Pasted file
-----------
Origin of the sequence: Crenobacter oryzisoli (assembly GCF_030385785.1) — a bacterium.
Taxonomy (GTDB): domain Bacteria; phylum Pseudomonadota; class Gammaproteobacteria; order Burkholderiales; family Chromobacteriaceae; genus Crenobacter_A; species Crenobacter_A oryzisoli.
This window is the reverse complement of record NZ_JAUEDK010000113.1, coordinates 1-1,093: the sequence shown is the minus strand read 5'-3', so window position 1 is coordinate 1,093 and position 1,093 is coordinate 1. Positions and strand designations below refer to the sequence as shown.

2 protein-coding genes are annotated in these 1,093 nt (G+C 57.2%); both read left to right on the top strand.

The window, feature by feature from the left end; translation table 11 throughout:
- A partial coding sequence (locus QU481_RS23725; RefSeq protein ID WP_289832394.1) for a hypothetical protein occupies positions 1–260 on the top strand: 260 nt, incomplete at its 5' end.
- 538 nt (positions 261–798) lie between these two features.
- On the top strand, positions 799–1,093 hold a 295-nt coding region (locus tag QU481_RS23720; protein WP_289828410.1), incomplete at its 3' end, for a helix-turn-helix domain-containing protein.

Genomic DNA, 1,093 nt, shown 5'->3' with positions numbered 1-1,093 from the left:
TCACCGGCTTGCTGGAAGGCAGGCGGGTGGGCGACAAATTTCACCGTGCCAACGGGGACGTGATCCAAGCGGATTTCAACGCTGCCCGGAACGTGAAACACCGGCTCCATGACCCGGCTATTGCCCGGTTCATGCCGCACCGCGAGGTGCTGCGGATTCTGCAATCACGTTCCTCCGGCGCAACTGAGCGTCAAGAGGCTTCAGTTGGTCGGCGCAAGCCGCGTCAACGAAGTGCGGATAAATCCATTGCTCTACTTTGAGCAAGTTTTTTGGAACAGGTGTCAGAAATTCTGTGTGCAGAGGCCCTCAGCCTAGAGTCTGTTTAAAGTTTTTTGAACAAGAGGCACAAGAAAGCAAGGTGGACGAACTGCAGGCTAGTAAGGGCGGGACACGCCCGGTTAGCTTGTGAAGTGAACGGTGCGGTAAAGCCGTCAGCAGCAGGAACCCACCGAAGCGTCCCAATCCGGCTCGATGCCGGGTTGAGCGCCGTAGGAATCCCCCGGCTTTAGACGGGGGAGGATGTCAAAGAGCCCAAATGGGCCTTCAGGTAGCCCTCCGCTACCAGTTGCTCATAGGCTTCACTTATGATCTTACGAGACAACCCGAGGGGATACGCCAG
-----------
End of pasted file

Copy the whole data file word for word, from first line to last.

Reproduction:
Origin of the sequence: Crenobacter oryzisoli (assembly GCF_030385785.1) — a bacterium.
Taxonomy (GTDB): domain Bacteria; phylum Pseudomonadota; class Gammaproteobacteria; order Burkholderiales; family Chromobacteriaceae; genus Crenobacter_A; species Crenobacter_A oryzisoli.
This window is the reverse complement of record NZ_JAUEDK010000113.1, coordinates 1-1,093: the sequence shown is the minus strand read 5'-3', so window position 1 is coordinate 1,093 and position 1,093 is coordinate 1. Positions and strand designations below refer to the sequence as shown.

2 protein-coding genes are annotated in these 1,093 nt (G+C 57.2%); both read left to right on the top strand.

The window, feature by feature from the left end; translation table 11 throughout:
- A partial coding sequence (locus QU481_RS23725; RefSeq protein ID WP_289832394.1) for a hypothetical protein occupies positions 1–260 on the top strand: 260 nt, incomplete at its 5' end.
- 538 nt (positions 261–798) lie between these two features.
- On the top strand, positions 799–1,093 hold a 295-nt coding region (locus tag QU481_RS23720; protein WP_289828410.1), incomplete at its 3' end, for a helix-turn-helix domain-containing protein.

Genomic DNA, 1,093 nt, shown 5'->3' with positions numbered 1-1,093 from the left:
TCACCGGCTTGCTGGAAGGCAGGCGGGTGGGCGACAAATTTCACCGTGCCAACGGGGACGTGATCCAAGCGGATTTCAACGCTGCCCGGAACGTGAAACACCGGCTCCATGACCCGGCTATTGCCCGGTTCATGCCGCACCGCGAGGTGCTGCGGATTCTGCAATCACGTTCCTCCGGCGCAACTGAGCGTCAAGAGGCTTCAGTTGGTCGGCGCAAGCCGCGTCAACGAAGTGCGGATAAATCCATTGCTCTACTTTGAGCAAGTTTTTTGGAACAGGTGTCAGAAATTCTGTGTGCAGAGGCCCTCAGCCTAGAGTCTGTTTAAAGTTTTTTGAACAAGAGGCACAAGAAAGCAAGGTGGACGAACTGCAGGCTAGTAAGGGCGGGACACGCCCGGTTAGCTTGTGAAGTGAACGGTGCGGTAAAGCCGTCAGCAGCAGGAACCCACCGAAGCGTCCCAATCCGGCTCGATGCCGGGTTGAGCGCCGTAGGAATCCCCCGGCTTTAGACGGGGGAGGATGTCAAAGAGCCCAAATGGGCCTTCAGGTAGCCCTCCGCTACCAGTTGCTCATAGGCTTCACTTATGATCTTACGAGACAACCCGAGGGGATACGCCAG